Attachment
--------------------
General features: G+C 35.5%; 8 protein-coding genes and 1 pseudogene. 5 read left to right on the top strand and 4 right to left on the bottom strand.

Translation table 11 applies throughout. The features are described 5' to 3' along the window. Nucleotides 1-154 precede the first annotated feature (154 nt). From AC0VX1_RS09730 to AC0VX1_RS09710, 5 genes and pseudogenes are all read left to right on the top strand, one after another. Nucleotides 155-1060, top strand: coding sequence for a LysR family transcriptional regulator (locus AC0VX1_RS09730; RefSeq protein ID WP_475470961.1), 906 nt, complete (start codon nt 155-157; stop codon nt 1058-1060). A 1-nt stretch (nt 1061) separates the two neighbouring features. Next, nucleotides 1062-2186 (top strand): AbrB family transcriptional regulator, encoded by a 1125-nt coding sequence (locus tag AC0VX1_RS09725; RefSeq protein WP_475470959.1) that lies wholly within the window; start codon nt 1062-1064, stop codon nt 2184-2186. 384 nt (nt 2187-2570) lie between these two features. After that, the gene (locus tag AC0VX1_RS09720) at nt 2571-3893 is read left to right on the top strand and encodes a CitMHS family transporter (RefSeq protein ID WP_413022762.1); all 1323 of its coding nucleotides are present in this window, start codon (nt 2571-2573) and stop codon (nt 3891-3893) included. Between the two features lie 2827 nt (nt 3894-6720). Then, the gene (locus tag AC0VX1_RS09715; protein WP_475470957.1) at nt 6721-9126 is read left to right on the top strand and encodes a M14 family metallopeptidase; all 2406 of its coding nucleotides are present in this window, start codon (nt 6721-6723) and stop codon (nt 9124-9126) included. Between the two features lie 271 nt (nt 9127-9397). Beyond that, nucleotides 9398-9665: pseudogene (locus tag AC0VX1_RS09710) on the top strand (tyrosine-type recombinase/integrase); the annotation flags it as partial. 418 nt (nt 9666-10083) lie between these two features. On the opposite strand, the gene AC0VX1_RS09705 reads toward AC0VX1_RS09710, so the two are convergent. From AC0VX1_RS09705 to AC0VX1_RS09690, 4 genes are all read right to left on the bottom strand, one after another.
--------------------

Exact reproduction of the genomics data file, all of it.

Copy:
General features: G+C 35.5%; 8 protein-coding genes and 1 pseudogene. 5 read left to right on the top strand and 4 right to left on the bottom strand.

Translation table 11 applies throughout. The features are described 5' to 3' along the window. Nucleotides 1-154 precede the first annotated feature (154 nt). From AC0VX1_RS09730 to AC0VX1_RS09710, 5 genes and pseudogenes are all read left to right on the top strand, one after another. Nucleotides 155-1060, top strand: coding sequence for a LysR family transcriptional regulator (locus AC0VX1_RS09730; RefSeq protein ID WP_475470961.1), 906 nt, complete (start codon nt 155-157; stop codon nt 1058-1060). A 1-nt stretch (nt 1061) separates the two neighbouring features. Next, nucleotides 1062-2186 (top strand): AbrB family transcriptional regulator, encoded by a 1125-nt coding sequence (locus tag AC0VX1_RS09725; RefSeq protein WP_475470959.1) that lies wholly within the window; start codon nt 1062-1064, stop codon nt 2184-2186. 384 nt (nt 2187-2570) lie between these two features. After that, the gene (locus tag AC0VX1_RS09720) at nt 2571-3893 is read left to right on the top strand and encodes a CitMHS family transporter (RefSeq protein ID WP_413022762.1); all 1323 of its coding nucleotides are present in this window, start codon (nt 2571-2573) and stop codon (nt 3891-3893) included. Between the two features lie 2827 nt (nt 3894-6720). Then, the gene (locus tag AC0VX1_RS09715; protein WP_475470957.1) at nt 6721-9126 is read left to right on the top strand and encodes a M14 family metallopeptidase; all 2406 of its coding nucleotides are present in this window, start codon (nt 6721-6723) and stop codon (nt 9124-9126) included. Between the two features lie 271 nt (nt 9127-9397). Beyond that, nucleotides 9398-9665: pseudogene (locus tag AC0VX1_RS09710) on the top strand (tyrosine-type recombinase/integrase); the annotation flags it as partial. 418 nt (nt 9666-10083) lie between these two features. On the opposite strand, the gene AC0VX1_RS09705 reads toward AC0VX1_RS09710, so the two are convergent. From AC0VX1_RS09705 to AC0VX1_RS09690, 4 genes are all read right to left on the bottom strand, one after another.